"The sweet days of spring are gone/the wine that pours from the keg/is bitter and dregs."
"I drink gin with the old ex-pats/we are broken things/from a broken past."
"Dirty daisy she's not crazy everybody call her a loon/but she's just another sweet dark fruit."
...and of course the obligatory jokes:
"I was driving in my car/it was filled up with yams/for no obvious reason/that's just who I am."
All in all, the combination of loose, roots-rock songs and well-crafted, idea-laden lyrics makes for one hell of a listening experience. The maturity of the songs is not an albatross, as it would be for so many other bands, but an extension of Lowery's intelligent examination of the world around him.
The only unfortunate point here is the apparent fact that Hickman has taken more of a backseat role. Some of his better songs stood out prominently on "Gentleman's Blues," but this album is clearly Lowery's game. Perhaps Hickman has found his own creative outlet in his side projects (the worthy "Palmhenge"), and no longer needs to have as much of a say in Cracker. Whatever the case he is missed, and if he ever reads this I hope he considers contributing more to the band's next effort.
But that is small stuff. This album is worth your money and more importantly, your precious time on Earth. Whether, like me, you have been on board since "Cracker" and "Kerosene Hat," or you are just discovering this band for the first time, "Greenland" is a worthwhile place to become acquainted or re-acquainted with Cracker."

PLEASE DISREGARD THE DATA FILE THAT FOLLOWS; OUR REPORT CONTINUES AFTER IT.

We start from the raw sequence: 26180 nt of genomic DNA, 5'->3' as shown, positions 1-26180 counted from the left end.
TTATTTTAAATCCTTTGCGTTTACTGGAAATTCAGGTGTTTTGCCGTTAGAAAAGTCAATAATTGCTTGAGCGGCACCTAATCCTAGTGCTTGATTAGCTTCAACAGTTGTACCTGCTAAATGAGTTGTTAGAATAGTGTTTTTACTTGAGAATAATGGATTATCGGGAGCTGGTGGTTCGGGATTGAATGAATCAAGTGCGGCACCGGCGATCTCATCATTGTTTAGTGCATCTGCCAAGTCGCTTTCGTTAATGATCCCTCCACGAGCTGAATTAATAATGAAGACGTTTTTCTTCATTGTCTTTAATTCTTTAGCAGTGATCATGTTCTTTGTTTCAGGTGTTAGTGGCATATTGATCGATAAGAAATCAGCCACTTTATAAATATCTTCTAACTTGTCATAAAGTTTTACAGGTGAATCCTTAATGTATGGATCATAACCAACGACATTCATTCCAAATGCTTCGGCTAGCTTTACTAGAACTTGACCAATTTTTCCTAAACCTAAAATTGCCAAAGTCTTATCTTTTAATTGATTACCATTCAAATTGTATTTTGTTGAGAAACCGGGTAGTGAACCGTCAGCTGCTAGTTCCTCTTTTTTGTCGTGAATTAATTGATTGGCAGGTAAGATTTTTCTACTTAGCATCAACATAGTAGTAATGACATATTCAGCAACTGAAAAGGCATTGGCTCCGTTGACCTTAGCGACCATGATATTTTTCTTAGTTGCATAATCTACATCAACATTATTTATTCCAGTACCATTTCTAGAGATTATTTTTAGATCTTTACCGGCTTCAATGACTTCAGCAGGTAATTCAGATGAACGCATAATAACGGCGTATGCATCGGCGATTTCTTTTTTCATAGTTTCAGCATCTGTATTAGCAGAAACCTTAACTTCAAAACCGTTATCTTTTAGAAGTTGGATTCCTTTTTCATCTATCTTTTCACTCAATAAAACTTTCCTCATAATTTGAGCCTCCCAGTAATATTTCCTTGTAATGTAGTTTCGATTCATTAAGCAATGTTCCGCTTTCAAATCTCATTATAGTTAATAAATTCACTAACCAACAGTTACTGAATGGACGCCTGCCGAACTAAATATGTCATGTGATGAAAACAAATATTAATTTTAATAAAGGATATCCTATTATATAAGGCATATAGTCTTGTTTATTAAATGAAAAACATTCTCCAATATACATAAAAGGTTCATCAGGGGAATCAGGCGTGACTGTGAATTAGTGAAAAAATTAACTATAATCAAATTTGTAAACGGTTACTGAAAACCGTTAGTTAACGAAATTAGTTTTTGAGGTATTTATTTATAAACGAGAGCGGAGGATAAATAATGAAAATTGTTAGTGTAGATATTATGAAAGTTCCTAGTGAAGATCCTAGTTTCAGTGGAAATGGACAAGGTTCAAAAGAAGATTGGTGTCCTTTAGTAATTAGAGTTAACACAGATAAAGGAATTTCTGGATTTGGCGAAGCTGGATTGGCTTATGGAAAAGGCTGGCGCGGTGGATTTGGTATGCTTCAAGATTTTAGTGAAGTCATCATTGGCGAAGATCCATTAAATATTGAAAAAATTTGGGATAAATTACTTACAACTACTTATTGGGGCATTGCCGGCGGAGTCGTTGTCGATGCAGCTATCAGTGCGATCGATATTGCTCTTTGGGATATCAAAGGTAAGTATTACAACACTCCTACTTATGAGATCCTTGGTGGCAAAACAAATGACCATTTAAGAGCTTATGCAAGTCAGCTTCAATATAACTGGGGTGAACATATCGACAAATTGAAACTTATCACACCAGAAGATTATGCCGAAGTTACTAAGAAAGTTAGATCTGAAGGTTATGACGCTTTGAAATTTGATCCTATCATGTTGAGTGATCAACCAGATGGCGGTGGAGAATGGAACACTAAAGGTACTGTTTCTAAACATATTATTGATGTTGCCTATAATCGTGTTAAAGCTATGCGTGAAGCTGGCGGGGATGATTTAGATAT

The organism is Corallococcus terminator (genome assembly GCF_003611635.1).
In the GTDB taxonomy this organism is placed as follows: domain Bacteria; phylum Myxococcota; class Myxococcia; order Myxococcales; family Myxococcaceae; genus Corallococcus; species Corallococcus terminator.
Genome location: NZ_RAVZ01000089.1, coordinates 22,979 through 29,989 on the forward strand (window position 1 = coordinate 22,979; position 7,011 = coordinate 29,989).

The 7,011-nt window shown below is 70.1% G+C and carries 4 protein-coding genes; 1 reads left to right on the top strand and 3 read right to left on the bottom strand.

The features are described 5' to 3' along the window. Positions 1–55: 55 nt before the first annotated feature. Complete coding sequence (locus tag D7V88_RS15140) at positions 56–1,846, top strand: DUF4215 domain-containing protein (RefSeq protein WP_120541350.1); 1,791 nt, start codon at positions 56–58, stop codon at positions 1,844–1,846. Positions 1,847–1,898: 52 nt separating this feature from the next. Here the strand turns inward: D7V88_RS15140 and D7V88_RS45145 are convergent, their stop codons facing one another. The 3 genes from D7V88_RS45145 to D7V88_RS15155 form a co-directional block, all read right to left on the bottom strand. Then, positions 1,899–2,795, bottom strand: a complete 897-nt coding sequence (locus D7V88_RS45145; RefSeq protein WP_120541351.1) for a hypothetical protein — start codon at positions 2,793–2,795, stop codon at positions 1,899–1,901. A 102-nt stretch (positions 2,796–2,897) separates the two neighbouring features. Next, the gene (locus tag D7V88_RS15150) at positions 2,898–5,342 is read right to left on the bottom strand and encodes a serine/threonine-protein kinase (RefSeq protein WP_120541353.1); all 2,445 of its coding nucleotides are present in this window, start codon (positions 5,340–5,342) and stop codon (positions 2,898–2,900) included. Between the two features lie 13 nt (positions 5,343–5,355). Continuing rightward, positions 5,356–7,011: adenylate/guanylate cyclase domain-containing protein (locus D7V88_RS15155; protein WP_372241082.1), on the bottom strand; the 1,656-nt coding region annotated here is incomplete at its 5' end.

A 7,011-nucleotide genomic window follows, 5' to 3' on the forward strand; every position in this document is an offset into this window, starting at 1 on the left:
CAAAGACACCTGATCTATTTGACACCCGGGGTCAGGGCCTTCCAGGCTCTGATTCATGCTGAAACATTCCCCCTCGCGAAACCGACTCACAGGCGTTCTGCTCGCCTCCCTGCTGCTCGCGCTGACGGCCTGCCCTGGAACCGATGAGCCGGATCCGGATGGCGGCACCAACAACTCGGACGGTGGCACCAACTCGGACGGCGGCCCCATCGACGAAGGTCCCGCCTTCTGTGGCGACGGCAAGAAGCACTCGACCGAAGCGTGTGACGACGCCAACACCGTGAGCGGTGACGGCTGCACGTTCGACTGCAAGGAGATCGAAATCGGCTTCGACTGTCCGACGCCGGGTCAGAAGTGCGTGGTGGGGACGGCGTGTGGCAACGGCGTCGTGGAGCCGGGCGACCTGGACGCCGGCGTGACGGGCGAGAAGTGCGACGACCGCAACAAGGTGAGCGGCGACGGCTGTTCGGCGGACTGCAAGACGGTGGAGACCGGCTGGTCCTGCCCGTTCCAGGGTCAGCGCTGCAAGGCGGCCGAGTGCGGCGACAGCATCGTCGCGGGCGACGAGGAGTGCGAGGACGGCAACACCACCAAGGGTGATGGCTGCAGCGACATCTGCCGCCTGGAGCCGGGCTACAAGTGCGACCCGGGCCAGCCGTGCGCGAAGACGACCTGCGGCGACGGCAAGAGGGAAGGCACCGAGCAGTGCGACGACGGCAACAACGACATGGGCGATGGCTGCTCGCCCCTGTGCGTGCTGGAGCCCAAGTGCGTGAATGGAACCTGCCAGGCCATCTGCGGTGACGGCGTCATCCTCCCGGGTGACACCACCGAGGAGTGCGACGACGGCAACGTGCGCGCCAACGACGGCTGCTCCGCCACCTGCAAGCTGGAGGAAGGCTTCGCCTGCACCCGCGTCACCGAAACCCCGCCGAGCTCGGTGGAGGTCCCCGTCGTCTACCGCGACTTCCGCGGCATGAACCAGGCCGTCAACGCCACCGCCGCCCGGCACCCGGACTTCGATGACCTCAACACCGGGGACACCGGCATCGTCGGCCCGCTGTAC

More from a genius at work....
Tankery | New Orleans | 06/24/2006
(5 out of 5 stars)
"More accessible than Forever (A great album in its own right), and as strong as anything they've ever done, Greenland has Cracker back and offering up a brilliant batch of beautifully crafted, literate rock and roll tunes.
David Lowery is one of Rock's best songwriters and the music on this one rocks out as loose and tight and carefree as the early days of Cracker.
Catch them in concert too. The venue's are small and they will blow you away.
(And don't believe the rollicking, introspective last song where he sings "Our best days have come, our best days are gone...Darlin we're out of time...)
No way. Cracker lives on and great songwriters like David Lowery have to keep it coming."
The title makes sense
Pen Name? | 07/12/2006
(5 out of 5 stars)
"I don't have to give this album 5 stars... there's already 5 stars on the album cover. This shows that the band were quite confident with the product, or at least Johnny, who lead the art direction, was...
And so here it is. Greenland. It's quite good, all the way through. A bit more subdued than most Cracker albums, possibly treads closest to Gentleman's Blues for an overall feel, if you want to compare it to past work.
While it doesn't have the kind of instant spark songs that the other albums have had for me, it has 14 solid songs that will grow and grow on you. It's more "classic rock-like" if you will, not that that term means much.
Anyhow, if you already like Cracker or good songwriting and rock music in general, then pick this up.
And the title makes sense for the themes of the album."